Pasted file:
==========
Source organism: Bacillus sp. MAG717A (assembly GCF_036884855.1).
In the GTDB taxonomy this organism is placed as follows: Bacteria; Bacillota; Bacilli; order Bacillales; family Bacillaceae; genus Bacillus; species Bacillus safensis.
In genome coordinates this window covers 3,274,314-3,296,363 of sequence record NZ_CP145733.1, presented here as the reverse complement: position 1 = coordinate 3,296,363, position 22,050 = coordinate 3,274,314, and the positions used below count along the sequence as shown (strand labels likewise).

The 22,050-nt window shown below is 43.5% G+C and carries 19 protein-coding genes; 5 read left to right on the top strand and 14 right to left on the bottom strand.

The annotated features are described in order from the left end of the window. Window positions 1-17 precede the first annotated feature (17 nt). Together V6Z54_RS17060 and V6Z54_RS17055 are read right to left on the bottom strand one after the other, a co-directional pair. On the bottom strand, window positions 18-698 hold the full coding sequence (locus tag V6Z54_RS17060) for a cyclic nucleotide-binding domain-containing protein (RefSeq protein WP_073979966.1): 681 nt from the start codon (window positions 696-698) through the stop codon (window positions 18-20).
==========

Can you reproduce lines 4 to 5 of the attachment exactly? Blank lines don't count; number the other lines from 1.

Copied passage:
The 22,050-nt window shown below is 43.5% G+C and carries 19 protein-coding genes; 5 read left to right on the top strand and 14 right to left on the bottom strand.

The annotated features are described in order from the left end of the window. Window positions 1-17 precede the first annotated feature (17 nt). Together V6Z54_RS17060 and V6Z54_RS17055 are read right to left on the bottom strand one after the other, a co-directional pair. On the bottom strand, window positions 18-698 hold the full coding sequence (locus tag V6Z54_RS17060) for a cyclic nucleotide-binding domain-containing protein (RefSeq protein WP_073979966.1): 681 nt from the start codon (window positions 696-698) through the stop codon (window positions 18-20).